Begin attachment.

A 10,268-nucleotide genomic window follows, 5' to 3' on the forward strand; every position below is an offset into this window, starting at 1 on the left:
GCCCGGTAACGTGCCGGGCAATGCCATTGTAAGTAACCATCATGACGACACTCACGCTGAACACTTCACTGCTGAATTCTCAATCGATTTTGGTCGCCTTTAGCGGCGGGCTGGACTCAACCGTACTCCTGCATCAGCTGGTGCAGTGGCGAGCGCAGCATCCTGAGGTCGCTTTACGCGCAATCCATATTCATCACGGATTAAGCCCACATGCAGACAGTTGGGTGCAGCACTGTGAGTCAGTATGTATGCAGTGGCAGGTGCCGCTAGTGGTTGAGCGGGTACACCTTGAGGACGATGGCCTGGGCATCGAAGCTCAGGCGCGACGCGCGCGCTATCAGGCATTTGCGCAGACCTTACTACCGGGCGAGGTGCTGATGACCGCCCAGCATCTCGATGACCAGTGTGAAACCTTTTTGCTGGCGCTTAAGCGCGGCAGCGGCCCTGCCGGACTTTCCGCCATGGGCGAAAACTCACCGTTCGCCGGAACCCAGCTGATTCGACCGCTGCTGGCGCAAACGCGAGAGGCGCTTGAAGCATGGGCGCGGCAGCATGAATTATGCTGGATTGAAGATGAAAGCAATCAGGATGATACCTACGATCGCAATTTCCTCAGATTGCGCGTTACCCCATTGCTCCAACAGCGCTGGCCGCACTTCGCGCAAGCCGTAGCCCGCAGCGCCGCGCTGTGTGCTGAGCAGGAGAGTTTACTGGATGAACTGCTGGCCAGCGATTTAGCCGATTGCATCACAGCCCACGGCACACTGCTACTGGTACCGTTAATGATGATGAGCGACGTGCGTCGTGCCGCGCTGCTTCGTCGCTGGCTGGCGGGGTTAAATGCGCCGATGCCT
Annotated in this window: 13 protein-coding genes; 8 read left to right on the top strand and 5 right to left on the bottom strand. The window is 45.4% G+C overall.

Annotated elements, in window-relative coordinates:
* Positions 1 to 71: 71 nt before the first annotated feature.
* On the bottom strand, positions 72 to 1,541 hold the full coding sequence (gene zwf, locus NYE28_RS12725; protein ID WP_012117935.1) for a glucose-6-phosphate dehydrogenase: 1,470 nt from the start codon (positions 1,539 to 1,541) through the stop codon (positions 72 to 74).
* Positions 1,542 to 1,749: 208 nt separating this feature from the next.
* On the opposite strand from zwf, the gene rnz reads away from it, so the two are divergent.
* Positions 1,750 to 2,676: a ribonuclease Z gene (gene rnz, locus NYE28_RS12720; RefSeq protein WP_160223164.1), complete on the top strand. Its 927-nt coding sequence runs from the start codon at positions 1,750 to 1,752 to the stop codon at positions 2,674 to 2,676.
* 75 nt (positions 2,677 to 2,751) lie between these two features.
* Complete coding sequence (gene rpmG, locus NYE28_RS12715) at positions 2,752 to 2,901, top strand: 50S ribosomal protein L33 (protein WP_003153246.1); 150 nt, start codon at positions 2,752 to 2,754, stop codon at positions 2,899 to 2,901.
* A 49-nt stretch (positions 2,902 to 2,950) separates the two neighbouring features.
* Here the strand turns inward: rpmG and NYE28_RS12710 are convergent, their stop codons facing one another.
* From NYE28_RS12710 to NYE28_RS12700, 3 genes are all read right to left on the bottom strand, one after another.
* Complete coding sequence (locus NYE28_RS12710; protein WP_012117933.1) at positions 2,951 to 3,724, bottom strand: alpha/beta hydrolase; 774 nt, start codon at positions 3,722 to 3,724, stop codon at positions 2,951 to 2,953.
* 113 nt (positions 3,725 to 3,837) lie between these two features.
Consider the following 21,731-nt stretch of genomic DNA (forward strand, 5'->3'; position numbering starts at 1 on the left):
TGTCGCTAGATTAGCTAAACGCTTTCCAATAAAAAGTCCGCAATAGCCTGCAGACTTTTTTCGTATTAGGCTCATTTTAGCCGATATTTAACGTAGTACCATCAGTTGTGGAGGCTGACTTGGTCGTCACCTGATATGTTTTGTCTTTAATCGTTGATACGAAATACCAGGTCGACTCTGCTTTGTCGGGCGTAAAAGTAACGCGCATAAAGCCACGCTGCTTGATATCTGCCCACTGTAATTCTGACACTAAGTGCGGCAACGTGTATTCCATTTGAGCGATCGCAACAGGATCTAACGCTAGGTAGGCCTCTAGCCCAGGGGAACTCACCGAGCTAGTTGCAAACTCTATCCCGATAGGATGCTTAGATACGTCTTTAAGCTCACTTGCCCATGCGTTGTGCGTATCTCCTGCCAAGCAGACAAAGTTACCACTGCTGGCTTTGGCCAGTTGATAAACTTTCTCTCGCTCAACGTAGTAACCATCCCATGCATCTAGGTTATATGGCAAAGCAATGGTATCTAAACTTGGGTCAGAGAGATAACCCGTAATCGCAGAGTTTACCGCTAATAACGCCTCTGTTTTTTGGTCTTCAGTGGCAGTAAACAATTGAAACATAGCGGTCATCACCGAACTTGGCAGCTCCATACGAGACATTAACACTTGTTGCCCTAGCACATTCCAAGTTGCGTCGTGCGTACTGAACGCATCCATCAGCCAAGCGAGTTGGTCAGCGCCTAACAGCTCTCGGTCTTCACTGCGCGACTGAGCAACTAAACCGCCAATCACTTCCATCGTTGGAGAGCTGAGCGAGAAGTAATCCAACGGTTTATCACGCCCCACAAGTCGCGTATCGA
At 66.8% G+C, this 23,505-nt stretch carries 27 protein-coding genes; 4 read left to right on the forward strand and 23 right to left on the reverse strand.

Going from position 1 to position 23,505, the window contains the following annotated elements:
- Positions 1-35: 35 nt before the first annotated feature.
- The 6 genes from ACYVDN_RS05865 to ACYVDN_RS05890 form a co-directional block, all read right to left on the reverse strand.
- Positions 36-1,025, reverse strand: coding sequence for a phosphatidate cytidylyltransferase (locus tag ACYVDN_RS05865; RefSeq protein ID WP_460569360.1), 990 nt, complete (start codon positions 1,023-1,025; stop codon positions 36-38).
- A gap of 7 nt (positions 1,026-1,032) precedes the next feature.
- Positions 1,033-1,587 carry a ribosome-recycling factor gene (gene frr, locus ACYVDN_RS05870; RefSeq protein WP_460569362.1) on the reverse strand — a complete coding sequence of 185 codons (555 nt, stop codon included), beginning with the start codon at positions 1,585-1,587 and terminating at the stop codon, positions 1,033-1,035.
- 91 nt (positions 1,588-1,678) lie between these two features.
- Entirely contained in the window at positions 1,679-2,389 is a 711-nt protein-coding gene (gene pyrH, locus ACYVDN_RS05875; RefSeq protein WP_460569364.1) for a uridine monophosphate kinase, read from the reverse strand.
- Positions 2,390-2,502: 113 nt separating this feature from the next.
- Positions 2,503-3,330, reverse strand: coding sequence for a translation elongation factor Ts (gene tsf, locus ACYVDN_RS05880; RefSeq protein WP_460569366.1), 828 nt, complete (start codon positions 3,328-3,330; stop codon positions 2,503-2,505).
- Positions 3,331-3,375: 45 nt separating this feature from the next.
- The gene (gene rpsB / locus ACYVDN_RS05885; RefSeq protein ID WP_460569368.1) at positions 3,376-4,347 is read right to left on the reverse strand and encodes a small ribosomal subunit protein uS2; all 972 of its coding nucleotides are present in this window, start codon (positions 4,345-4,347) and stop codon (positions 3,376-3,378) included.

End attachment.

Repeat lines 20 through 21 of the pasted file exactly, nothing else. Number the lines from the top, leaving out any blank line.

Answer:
Going from position 1 to position 23,505, the window contains the following annotated elements:
- Positions 1-35: 35 nt before the first annotated feature.